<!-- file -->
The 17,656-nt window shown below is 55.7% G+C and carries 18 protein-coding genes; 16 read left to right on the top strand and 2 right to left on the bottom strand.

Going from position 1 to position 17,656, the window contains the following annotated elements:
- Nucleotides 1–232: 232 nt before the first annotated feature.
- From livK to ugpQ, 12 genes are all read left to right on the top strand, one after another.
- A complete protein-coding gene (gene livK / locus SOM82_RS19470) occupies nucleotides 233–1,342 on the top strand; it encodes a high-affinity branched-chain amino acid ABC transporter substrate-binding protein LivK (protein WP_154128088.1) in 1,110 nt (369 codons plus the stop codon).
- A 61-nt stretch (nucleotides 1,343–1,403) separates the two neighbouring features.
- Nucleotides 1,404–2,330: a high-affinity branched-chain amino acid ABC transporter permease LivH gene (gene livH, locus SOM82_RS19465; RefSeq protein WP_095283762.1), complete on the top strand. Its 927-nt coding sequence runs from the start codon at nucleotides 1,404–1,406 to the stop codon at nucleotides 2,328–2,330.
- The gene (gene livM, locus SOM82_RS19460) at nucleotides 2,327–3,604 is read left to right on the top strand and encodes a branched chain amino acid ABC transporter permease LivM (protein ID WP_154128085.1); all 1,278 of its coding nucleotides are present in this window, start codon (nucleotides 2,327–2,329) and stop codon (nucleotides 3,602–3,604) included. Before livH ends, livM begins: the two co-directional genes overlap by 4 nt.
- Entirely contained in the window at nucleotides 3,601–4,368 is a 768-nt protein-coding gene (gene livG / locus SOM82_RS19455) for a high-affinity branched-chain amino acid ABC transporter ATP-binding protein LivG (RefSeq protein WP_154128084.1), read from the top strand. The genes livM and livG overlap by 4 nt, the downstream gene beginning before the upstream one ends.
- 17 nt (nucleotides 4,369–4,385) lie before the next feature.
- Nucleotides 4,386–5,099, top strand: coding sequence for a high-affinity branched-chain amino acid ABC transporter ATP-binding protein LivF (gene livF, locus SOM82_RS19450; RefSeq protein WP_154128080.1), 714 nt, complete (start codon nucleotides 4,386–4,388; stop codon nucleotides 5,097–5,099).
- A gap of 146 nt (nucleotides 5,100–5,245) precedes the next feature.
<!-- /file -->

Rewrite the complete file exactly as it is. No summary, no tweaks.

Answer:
The 17,656-nt window shown below is 55.7% G+C and carries 18 protein-coding genes; 16 read left to right on the top strand and 2 right to left on the bottom strand.

Going from position 1 to position 17,656, the window contains the following annotated elements:
- Nucleotides 1–232: 232 nt before the first annotated feature.
- From livK to ugpQ, 12 genes are all read left to right on the top strand, one after another.
- A complete protein-coding gene (gene livK / locus SOM82_RS19470) occupies nucleotides 233–1,342 on the top strand; it encodes a high-affinity branched-chain amino acid ABC transporter substrate-binding protein LivK (protein WP_154128088.1) in 1,110 nt (369 codons plus the stop codon).
- A 61-nt stretch (nucleotides 1,343–1,403) separates the two neighbouring features.
- Nucleotides 1,404–2,330: a high-affinity branched-chain amino acid ABC transporter permease LivH gene (gene livH, locus SOM82_RS19465; RefSeq protein WP_095283762.1), complete on the top strand. Its 927-nt coding sequence runs from the start codon at nucleotides 1,404–1,406 to the stop codon at nucleotides 2,328–2,330.
- The gene (gene livM, locus SOM82_RS19460) at nucleotides 2,327–3,604 is read left to right on the top strand and encodes a branched chain amino acid ABC transporter permease LivM (protein ID WP_154128085.1); all 1,278 of its coding nucleotides are present in this window, start codon (nucleotides 2,327–2,329) and stop codon (nucleotides 3,602–3,604) included. Before livH ends, livM begins: the two co-directional genes overlap by 4 nt.
- Entirely contained in the window at nucleotides 3,601–4,368 is a 768-nt protein-coding gene (gene livG / locus SOM82_RS19455) for a high-affinity branched-chain amino acid ABC transporter ATP-binding protein LivG (RefSeq protein WP_154128084.1), read from the top strand. The genes livM and livG overlap by 4 nt, the downstream gene beginning before the upstream one ends.
- 17 nt (nucleotides 4,369–4,385) lie before the next feature.
- Nucleotides 4,386–5,099, top strand: coding sequence for a high-affinity branched-chain amino acid ABC transporter ATP-binding protein LivF (gene livF, locus SOM82_RS19450; RefSeq protein WP_154128080.1), 714 nt, complete (start codon nucleotides 4,386–4,388; stop codon nucleotides 5,097–5,099).
- A gap of 146 nt (nucleotides 5,100–5,245) precedes the next feature.